Phones, shoes to face scrutiny as airport security tightened: U.S.

WASHINGTON Fri Jul 4, 2014 2:58am EDT

Police officers patrol at a security gate inside the main terminal of Frankfurt Airport July 3, 2014.   REUTERS/Ralph Orlowski

Police officers patrol at a security gate inside the main terminal of Frankfurt Airport July 3, 2014.

Credit: Reuters/Ralph Orlowski

WASHINGTON (Reuters) - Airlines with direct flights to the United States have been told to tighten screening of mobile phones and shoes in response to intelligence reports of increased threats from al Qaeda-affiliated militant groups, U.S. officials said on Thursday.

The officials singled out smartphones including iPhones made by Apple Inc and Galaxy phones made by Samsung Electronics Co Ltd for extra security checks on U.S.-bound direct flights from Europe, the Middle East and Africa.

U.S. security officials said they fear bombmakers from the Yemen-based al Qaeda in the Arabian Peninsula (AQAP) have figured out how to turn the phones into explosive devices that can avoid detection.

They also are concerned that hard-to-detect bombs could be built into shoes, said the officials, who declined to be identified because of the sensitivity of the issue.

A U.S. official said that other electronic devices carried by passengers also are likely to receive more intense scrutiny.

Airlines or airport operators that fail to strengthen security could face bans on flights entering the United States, the officials said.

The U.S. Homeland Security Department announced on Wednesday plans to step up security checks, but they offered few details on how airlines and airports will implement them.

An official familiar with the matter said the United States believes that while it is possible there may be some additional delays at security checkpoints, at most major airports passengers will not be seriously inconvenienced.

The official said most passengers taking long-distance flights arrive well in advance of scheduled departures, leaving time for extra screening. But he said the United States could not rule out disruptions in countries where airport infrastructure and security procedures are less sophisticated.

U.S.-based airlines had little to say about the enhanced security. American Airlines spokesman Matt Miller said the Department of Homeland Security had been in contact with American on the issue, but declined to comment further.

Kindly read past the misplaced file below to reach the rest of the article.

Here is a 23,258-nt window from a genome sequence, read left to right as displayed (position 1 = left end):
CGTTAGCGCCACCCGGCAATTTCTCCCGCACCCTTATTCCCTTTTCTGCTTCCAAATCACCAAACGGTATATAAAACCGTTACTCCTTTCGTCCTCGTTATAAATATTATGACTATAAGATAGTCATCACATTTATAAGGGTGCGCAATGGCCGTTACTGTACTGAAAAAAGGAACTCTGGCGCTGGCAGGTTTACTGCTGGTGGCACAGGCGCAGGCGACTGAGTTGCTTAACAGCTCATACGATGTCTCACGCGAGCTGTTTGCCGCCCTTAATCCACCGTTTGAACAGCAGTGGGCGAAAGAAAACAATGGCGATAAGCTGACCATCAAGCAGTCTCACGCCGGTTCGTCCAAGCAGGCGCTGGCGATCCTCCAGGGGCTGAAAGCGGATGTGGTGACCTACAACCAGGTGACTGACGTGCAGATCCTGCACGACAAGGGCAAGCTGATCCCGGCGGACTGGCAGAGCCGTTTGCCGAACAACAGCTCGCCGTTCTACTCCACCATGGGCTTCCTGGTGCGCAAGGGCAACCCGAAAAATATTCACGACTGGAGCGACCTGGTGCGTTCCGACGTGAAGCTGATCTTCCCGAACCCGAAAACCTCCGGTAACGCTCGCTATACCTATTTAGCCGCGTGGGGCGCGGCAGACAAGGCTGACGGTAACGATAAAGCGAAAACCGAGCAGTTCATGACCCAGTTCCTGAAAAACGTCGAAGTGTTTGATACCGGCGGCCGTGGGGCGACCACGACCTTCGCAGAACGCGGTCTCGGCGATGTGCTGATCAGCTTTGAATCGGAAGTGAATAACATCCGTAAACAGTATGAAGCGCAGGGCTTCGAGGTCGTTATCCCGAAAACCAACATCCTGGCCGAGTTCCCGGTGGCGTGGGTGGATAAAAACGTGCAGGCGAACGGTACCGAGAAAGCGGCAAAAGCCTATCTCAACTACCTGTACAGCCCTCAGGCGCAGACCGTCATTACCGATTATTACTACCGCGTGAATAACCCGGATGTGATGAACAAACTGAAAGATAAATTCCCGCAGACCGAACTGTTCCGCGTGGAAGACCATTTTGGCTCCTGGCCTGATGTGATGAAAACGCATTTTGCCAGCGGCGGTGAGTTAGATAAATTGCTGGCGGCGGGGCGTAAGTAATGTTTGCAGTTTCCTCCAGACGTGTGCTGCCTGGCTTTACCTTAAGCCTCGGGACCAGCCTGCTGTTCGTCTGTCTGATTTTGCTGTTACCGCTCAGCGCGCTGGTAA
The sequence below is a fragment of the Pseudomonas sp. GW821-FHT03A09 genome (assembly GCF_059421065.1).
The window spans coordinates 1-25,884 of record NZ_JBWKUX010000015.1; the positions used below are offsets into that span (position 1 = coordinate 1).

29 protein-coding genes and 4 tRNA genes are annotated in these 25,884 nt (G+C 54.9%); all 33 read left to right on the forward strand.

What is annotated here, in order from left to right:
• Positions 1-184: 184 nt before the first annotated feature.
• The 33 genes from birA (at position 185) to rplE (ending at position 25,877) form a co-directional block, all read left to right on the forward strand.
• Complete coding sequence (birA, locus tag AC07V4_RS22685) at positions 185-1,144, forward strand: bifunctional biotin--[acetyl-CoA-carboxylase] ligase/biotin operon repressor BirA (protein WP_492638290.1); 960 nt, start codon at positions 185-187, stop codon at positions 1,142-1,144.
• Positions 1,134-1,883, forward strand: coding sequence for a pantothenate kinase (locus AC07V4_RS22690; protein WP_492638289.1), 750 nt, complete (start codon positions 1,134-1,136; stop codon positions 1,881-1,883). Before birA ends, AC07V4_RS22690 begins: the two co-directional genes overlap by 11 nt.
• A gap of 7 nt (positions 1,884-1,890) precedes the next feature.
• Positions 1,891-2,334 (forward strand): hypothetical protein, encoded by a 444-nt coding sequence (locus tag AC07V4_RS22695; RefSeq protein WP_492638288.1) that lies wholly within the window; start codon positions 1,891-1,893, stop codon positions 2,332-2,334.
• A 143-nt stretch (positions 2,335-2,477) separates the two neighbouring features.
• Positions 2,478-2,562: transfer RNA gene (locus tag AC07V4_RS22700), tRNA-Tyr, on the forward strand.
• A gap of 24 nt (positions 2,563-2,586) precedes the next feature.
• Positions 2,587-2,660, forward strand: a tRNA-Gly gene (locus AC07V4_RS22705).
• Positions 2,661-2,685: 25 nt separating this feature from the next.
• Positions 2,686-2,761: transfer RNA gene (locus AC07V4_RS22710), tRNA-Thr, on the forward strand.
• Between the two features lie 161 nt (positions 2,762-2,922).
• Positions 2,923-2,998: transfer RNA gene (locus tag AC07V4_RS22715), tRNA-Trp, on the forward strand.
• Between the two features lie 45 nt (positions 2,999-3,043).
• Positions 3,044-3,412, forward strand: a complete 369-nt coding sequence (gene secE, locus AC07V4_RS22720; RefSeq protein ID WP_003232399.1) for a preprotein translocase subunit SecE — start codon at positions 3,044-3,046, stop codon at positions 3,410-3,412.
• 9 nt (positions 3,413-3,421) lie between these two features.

Luke Punzenberger, a spokesman for United Airlines Inc[UALCO.UL], said: "We work closely with federal officials on security matters, but we are not able to discuss the details of those efforts."

U.S. security agencies fear bombmakers from AQAP and the Islamist Nusra Front, al Qaeda's affiliate in Syria, are collaborating on plots to attack U.S.- or Europe-bound planes with bombs concealed on foreign fighters carrying Western passports, the officials said.

AQAP has a track record of plotting such attacks. Its innovative bombmaker, Ibrahim al-Asiri, built an underwear bomb used in a failed 2009 effort to bring down a Detroit-bound airliner, and his devices were implicated in other plots.

There was no immediate indication U.S. intelligence had detected a specific plot or timeframe for any attack.

U.S. officials say the United States has acquired evidence that Nusra and AQAP operatives have tested new bomb designs in Syria, where Nusra is one of the main Islamist groups fighting to overthrow President Bashar al-Assad.

(Editing by Jason Szep, Andrew Hay and Lisa Shumaker)

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Comments (3)
itsmysayokay wrote:
Looking for bombs in all the wrong places. This is just a 4th of July ploy to strike fear into travellers.

Jul 04, 2014 7:53am EDT  --  Report as abuse
Paulam3 wrote:
I just flew out of Toronto over the past week (domestic flight). Only passengers in economy class were screened for residue – passengers in the executive class, who went through another screening line, were not screened for residue. Better screening procedures for bombs WOULD NOT be based on assumptions about social class (that only those in economy class have nefarious intentions!) Recall that the flight taken down on 9/11 involved the use of executive class seats. I spent 20 minutes in line waiting to be screened, and I noticed the difference in screening procedures. I’m sure that people with nefarious intentions spend a great deal more time reflecting on these issues/matters than I do. We ALL want safe flights. Please develop screening procedures that serve the needs of EVERYBODY.

Jul 04, 2014 8:06am EDT  --  Report as abuse
unionwv wrote:
Wonder if the Homeland Security gumshoes are stepping up airport perimeter fence monitoring?

Awhile back, some poor soul fell into the East River in the middle of the night and showed up undetected in LaGuardia’s main terminal, after crawling under the fence.

Jul 04, 2014 10:19am EDT  --  Report as abuse
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